Extending mortgage repayments for borrowers into their 80s or 90s is "one of a range of resolution options" for people deep in mortgage arrears who are in or nearing retirement, the Central Bank has said.
Ed Sibley, deputy governor of the Central Bank, urged lenders to “think more imaginatively” to come up with solutions for the “significant problem” of long-term mortgage arrears cases.
There are about 23,000 borrowers who have fallen behind on repaying some 29,000 mortgage for more than a year, including people in arrears for more than a decade.
The high numbers of people struggling to repay Celtic Tiger-era debt have led borrowers to use the State’s personal insolvency regime to secure court rulings involving large reductions in monthly mortgage repayments and payment extensions into their 90s to stay in their homes.
A Circuit Court judge finalised a ruling this week allowing an indebted 68-year-old Waterford handyman to remain in his home for 30 years on a reduced mortgage repayment of €93 a month for life because he was retiring and could not afford the remaining €97,000 on his mortgage.
The court overruled the challenge of the lender, Ulster Bank, which objected to the proposal which will involve the bank being repaid in full from the sale of the house after the man’s death.
Speaking generally on solutions, Mr Sibley told The Irish Times that it was "not ideal" for people to be repaying mortgages into their 80s or 90s but that the Central Bank expected lenders to resolve mortgage cases in "deep distress" in a way that works for lenders and borrowers.
“This is one of a range of resolution options that could potentially help borrowers who are in or are approaching retirement age where they can afford the agreed repayment but not to fully repay the mortgage,” he said.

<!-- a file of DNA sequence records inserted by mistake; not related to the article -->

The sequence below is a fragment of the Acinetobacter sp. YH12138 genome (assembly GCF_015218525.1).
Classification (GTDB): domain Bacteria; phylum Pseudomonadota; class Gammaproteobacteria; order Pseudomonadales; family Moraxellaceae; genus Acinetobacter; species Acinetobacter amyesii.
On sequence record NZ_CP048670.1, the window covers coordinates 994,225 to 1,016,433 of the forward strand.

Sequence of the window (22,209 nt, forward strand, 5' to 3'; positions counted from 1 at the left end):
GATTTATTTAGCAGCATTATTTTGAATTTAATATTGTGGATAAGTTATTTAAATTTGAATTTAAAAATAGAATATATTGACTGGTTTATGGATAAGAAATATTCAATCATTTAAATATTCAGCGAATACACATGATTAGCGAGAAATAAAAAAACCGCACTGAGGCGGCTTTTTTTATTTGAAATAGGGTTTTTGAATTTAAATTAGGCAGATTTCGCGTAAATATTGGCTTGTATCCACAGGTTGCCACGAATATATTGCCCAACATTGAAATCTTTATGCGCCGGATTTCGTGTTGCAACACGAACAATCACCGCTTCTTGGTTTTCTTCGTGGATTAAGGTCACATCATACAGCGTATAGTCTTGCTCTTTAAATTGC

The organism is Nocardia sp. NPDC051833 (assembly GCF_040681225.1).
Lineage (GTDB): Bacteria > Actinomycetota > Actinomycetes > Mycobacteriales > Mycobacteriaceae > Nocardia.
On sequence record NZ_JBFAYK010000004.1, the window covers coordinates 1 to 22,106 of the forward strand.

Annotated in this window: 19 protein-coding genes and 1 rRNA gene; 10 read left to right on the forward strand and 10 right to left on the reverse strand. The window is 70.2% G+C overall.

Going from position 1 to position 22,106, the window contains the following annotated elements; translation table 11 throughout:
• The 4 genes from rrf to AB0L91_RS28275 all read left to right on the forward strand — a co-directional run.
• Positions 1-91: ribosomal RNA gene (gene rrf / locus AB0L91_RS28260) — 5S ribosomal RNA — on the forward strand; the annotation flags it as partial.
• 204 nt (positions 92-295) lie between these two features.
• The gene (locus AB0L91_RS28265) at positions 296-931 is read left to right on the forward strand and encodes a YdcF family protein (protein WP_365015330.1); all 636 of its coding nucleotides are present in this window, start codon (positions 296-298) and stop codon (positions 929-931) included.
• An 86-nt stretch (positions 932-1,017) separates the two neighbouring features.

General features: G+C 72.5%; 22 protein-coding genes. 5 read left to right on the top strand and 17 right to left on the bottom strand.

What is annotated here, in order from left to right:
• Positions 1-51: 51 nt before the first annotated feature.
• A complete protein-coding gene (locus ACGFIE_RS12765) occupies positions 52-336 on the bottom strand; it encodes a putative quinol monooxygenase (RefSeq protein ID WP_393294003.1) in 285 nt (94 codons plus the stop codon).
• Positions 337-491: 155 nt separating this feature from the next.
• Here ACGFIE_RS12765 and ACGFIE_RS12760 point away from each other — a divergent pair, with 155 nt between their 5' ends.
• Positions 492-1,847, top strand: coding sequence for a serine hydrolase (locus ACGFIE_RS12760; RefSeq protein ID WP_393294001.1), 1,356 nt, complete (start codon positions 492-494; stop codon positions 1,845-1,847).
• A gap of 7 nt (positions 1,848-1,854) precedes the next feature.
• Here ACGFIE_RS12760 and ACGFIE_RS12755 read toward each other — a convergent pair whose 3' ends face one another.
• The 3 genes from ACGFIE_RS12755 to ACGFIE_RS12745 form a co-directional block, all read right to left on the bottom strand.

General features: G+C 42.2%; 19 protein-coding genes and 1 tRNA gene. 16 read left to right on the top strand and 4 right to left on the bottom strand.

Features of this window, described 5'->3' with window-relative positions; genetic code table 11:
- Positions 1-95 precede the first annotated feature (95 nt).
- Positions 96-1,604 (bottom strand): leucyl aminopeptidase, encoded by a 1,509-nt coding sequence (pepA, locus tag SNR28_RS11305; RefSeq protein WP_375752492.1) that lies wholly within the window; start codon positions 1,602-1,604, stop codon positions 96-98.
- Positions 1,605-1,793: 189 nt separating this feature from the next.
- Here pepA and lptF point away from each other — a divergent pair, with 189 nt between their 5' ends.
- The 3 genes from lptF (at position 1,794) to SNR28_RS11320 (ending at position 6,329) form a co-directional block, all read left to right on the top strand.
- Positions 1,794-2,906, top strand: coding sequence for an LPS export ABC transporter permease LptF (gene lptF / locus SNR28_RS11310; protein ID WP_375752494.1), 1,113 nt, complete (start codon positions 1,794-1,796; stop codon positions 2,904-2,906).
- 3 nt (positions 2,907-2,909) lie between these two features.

“The interest rate being charged would need to be low such that the cost of credit for the borrower is reasonable and that they would not be better off with an alternative restructure.”
Mr Sibley stressed the differences between groups of distressed borrowers and how there was no one solution for all the borrowers but that “different solutions for different types of problems” needed to be found “to try and address what is still a significant problem.”
“It is the hard yards working through different groups of distressed borrowers and their particular circumstances to try to find the best solution,” he said.
Some solutions would be found in agreements between lenders and borrowers, while other borrowers “in really deep trouble” would need help under the personal insolvency system or from improvements in the mortgage-to-rent scheme or more Government-backed solutions.
The Central Bank is discussing with the Departments of Finance and Housing the possibility of changing legislation to make the mortgage-to-rent scheme - where a borrower switches from owning their home to renting it as a social housing tenant – available to more people.
Lenders are also being pushed to engage with about 90,000 borrowers facing a shortfall on their mortgage if their loan was restructured such as on an interest-only basis or if part of their mortgage was “warehoused” for repayment at a later date to make repayments more affordable.
“We are pushing lenders to go further than they have been doing, to go deeper into that waterfall of solutions and think more imaginatively about the solutions that they can offer,” said Mr Sibley.
One option he suggested was a reduction in the interest rate the distressed borrower was being charged given that some people are paying significantly more that the rates available to others.
The Department of Housing said this week’s court ruling reflected “the increasing level of innovation” in debt arrangements being negotiated through the personal insolvency regime.
The department said it would complete a review of the mortgage-to-rent scheme before year-end that would consider how the scheme can help people in long-term mortgage arrears.